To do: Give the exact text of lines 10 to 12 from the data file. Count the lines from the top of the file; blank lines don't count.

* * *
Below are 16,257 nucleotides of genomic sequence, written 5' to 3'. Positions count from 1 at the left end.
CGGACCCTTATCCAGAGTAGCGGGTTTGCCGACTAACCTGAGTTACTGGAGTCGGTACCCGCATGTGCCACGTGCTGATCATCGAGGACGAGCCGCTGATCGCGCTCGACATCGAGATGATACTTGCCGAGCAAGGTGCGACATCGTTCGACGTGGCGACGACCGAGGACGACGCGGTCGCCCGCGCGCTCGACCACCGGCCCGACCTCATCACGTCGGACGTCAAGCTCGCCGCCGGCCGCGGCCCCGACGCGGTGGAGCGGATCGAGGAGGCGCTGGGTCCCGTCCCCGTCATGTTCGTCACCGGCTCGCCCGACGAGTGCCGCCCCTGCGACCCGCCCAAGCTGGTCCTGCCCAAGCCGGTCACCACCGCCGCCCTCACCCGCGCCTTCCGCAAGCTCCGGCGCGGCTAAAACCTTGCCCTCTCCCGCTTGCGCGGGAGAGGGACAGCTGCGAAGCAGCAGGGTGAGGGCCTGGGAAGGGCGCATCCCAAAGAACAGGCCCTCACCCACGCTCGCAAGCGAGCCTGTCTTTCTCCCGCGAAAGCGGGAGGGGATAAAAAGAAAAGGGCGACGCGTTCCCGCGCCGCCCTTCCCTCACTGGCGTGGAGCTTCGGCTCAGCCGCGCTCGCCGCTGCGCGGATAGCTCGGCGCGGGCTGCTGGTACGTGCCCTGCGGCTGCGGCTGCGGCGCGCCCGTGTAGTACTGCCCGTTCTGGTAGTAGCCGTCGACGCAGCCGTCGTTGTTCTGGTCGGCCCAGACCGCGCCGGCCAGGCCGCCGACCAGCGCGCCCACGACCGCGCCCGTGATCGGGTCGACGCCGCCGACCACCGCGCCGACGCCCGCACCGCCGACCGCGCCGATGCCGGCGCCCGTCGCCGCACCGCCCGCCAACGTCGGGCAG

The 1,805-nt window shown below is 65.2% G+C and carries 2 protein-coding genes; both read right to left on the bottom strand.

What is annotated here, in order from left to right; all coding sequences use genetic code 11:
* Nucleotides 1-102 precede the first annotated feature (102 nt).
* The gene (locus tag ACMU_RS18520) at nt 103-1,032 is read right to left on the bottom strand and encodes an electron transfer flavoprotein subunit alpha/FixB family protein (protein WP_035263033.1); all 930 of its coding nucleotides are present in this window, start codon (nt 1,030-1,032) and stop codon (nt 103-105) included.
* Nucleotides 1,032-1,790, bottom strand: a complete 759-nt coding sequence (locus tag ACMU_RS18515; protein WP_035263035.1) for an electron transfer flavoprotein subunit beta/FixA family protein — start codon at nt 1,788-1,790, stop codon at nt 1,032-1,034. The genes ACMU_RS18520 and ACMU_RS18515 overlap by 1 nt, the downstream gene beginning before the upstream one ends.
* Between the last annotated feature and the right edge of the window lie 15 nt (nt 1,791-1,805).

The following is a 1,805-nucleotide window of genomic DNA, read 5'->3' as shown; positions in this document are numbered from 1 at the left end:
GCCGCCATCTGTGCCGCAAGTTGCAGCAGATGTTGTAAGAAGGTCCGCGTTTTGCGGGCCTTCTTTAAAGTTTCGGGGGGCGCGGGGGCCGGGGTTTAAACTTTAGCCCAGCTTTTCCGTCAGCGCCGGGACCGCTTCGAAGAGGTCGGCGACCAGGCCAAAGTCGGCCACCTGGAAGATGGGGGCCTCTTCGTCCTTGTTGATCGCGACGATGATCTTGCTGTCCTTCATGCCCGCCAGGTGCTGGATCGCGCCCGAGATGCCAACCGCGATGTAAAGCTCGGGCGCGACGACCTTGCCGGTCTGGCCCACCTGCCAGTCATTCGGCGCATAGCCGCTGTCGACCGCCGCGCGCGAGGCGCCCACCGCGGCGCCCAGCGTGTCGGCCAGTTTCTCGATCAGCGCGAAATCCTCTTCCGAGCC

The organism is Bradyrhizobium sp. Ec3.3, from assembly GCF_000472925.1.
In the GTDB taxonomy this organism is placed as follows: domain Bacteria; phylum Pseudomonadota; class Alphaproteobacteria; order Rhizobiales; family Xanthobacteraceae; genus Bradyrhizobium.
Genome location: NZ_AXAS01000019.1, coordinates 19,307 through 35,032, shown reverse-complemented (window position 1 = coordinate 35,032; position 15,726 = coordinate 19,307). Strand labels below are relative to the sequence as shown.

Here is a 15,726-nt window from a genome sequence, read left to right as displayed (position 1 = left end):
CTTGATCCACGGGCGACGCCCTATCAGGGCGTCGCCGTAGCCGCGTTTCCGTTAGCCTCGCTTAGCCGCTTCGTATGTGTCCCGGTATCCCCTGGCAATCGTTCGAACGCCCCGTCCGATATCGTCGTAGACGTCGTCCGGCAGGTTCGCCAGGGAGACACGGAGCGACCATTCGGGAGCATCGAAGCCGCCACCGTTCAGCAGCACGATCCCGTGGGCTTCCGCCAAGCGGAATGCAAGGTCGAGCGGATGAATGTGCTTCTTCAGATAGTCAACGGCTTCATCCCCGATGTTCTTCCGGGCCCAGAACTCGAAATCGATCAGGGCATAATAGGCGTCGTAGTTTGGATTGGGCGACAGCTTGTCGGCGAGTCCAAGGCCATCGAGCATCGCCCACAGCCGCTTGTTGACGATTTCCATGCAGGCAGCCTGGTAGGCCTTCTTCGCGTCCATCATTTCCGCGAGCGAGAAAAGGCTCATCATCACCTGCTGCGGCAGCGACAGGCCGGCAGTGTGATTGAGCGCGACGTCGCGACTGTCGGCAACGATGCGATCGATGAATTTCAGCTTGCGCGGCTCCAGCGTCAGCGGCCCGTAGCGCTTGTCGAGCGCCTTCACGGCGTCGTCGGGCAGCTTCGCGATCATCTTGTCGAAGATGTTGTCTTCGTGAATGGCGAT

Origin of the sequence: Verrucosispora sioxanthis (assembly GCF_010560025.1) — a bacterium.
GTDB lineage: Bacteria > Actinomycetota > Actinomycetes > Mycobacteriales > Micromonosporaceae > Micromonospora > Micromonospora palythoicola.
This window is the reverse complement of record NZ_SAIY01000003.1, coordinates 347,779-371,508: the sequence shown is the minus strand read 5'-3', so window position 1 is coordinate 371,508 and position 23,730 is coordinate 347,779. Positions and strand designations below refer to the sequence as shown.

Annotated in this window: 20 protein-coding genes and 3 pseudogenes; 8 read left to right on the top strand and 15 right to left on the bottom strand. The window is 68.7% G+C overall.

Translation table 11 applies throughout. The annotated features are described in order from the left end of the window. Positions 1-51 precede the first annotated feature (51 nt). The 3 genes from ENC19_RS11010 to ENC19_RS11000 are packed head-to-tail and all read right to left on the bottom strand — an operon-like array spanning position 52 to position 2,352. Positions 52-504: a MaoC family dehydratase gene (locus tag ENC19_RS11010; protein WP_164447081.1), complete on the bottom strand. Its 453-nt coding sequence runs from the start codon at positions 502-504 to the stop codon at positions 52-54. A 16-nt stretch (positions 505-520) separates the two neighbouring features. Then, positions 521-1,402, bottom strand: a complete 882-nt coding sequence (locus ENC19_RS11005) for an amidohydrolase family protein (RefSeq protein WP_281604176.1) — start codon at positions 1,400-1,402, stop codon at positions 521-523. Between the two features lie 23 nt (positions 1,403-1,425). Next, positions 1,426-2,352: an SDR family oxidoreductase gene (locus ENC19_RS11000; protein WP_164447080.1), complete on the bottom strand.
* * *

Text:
GCCGCCATCTGTGCCGCAAGTTGCAGCAGATGTTGTAAGAAGGTCCGCGTTTTGCGGGCCTTCTTTAAAGTTTCGGGGGGCGCGGGGGCCGGGGTTTAAACTTTAGCCCAGCTTTTCCGTCAGCGCCGGGACCGCTTCGAAGAGGTCGGCGACCAGGCCAAAGTCGGCCACCTGGAAGATGGGGGCCTCTTCGTCCTTGTTGATCGCGACGATGATCTTGCTGTCCTTCATGCCCGCCAGGTGCTGGATCGCGCCCGAGATGCCAACCGCGATGTAAAGCTCGGGCGCGACGACCTTGCCGGTCTGGCCCACCTGCCAGTCATTCGGCGCATAGCCGCTGTCGACCGCCGCGCGCGAGGCGCCCACCGCGGCGCCCAGCGTGTCGGCCAGTTTCTCGATCAGCGCGAAATCCTCTTCCGAGCC

The organism is Bradyrhizobium sp. Ec3.3, from assembly GCF_000472925.1.
In the GTDB taxonomy this organism is placed as follows: domain Bacteria; phylum Pseudomonadota; class Alphaproteobacteria; order Rhizobiales; family Xanthobacteraceae; genus Bradyrhizobium.